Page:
We visit the local post office – one that wasn’t closed by Labour – and he talks to our postmaster about our plans for developing their business through links with credit unions. By chance, one of the customers is aware of this idea and they have a discussion about it.
After that, it’s off for a coffee in the local cafe and sit-down interviews for Iain with Ian Swanson of the Evening News and Michael Tait of the Mail on Sunday.
We are gearing up for our manifesto launch on Monday, so I spend some time at Central Office discussing the logistics and choreography of the event. When these things go well, no one notices – but boy do you hear about it when there’s a hitch. Fingers crossed.
Saturday 2 April
Relatively quiet Saturday in the constituency out and about meeting people, then spend several hours in the afternoon finishing off the text for the newspaper which will be our next delivery to homes in Pentlands. It’s a lot harder writing short tabloid-style articles than lengthy pieces.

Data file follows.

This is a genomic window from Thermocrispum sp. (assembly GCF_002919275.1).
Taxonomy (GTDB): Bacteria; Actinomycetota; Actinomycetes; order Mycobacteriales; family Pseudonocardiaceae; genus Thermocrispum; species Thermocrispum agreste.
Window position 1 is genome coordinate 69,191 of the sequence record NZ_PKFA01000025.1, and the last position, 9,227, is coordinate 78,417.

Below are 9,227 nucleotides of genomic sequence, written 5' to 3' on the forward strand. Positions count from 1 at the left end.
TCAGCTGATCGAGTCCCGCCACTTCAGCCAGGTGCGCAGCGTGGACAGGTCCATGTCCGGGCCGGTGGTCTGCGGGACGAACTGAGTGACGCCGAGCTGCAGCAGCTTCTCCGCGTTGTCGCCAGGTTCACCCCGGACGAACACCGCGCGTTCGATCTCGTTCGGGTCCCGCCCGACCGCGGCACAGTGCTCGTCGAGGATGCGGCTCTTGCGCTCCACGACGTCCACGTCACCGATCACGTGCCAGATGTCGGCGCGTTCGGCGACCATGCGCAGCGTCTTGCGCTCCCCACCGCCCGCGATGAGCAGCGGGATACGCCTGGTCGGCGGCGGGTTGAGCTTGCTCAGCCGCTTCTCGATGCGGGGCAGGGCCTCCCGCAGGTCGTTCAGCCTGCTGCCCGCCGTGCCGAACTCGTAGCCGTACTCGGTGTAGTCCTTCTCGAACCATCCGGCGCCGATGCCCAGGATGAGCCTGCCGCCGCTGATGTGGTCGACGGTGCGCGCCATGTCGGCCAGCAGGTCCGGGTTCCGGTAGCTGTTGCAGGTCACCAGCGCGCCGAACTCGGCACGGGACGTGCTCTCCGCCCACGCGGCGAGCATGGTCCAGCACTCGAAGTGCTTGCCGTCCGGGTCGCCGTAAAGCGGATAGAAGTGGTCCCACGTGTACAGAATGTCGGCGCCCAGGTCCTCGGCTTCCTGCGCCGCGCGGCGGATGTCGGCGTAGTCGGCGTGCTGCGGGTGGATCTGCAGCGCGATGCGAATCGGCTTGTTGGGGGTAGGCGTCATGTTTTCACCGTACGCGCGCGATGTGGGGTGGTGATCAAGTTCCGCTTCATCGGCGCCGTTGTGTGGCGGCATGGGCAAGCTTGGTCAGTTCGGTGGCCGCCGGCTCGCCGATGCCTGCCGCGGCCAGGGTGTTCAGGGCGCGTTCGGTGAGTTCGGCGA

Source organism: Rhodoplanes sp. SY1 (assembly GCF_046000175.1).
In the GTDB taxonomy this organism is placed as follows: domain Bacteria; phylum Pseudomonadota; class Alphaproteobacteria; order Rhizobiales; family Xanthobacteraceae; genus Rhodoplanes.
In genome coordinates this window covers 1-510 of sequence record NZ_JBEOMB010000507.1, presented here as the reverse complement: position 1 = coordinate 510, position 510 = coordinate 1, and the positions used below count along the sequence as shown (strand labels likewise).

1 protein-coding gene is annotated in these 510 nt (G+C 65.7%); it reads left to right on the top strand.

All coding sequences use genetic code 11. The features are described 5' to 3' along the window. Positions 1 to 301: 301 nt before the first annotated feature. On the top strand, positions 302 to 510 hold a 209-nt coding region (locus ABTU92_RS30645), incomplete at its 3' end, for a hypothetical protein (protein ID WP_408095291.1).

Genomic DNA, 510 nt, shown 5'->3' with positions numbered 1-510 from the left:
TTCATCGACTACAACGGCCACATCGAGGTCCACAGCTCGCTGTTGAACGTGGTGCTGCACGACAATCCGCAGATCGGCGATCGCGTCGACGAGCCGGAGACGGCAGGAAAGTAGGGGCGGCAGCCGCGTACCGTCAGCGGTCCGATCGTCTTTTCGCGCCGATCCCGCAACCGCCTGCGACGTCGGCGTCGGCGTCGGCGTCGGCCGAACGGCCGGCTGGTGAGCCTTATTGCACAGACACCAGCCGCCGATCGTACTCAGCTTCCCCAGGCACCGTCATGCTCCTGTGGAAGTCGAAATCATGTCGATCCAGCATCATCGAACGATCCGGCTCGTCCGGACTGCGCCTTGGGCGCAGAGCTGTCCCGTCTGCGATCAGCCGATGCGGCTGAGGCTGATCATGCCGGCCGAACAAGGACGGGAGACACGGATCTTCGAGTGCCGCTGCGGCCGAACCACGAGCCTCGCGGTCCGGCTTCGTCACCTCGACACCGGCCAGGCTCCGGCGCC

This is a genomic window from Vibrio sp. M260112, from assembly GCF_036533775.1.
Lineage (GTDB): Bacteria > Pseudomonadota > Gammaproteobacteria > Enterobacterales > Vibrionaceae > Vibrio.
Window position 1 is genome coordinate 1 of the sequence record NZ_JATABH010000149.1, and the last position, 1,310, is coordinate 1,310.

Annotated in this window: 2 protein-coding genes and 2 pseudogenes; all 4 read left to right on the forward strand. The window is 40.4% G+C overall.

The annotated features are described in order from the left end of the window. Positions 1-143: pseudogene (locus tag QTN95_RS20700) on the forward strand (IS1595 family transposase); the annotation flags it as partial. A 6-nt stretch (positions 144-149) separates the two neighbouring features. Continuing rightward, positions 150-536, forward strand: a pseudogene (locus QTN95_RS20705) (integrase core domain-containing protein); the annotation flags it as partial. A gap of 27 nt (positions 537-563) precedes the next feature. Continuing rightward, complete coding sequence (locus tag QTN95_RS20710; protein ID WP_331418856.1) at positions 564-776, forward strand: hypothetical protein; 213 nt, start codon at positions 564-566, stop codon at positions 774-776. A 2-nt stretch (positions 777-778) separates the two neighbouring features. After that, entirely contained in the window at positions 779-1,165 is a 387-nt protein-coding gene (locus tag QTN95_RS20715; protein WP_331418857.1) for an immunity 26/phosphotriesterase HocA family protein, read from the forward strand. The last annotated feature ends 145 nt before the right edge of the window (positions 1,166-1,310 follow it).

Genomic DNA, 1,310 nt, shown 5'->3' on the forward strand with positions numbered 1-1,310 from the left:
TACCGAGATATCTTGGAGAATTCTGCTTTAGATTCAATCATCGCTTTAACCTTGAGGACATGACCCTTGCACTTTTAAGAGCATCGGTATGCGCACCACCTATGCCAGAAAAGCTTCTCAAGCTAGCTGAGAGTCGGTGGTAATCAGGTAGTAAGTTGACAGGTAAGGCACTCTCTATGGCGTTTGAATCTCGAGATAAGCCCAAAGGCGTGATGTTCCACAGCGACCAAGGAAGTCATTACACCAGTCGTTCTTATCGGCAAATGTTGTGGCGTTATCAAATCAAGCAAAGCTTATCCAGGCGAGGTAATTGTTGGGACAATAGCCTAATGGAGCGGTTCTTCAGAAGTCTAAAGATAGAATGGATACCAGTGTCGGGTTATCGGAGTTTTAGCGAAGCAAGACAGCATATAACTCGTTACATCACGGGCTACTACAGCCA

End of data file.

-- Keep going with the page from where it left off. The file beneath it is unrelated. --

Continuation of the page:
As politicians, we have all been on the wrong end of news stories and complain when they are not written as we would like. At the same time, you have to admire the talents of journalists who can rattle off several hundred readable words at the drop of a hat when up against a tight print deadline and reduce complex issues down to the essentials. I’ve learnt a lot about how to do this in my time as an MSP, but it still doesn’t come that easily.
Sunday 3 April
Mother’s Day. Sheila and I go to the Botanics for brunch with her daughter Catriona and husband Mark and their two children Ruari and Megan aged three and 18 months respectively. Mark is a Kiwi and Ruari was born in Auckland.
Once he has finished going in and out the automatic doors a few times, Ruari goes straight to the giant display map of the world and points out New Zealand to me. I am impressed – this is a boy who hasn’t given up on being an All Black.
It’s a beautiful day and we have a stroll in the gardens to work off the full Scottish breakfast. The Botanics is one of my favourite places in Edinburgh and the gardens are full of visitors. However, the election is never far away and I make it home in time to do a TV and radio interview about the latest opinion poll and a preview of our manifesto launch.
After that, I sit back and watch the Edinburgh derby on TV and delight in the Hearts equaliser before going off to visit my Mum for afternoon tea. She is going on 88 but still manages to live independently, which is a blessing.
Early to bed for an early rise and the second full week of the campaign. It has been an eventful start.
Monday 4 April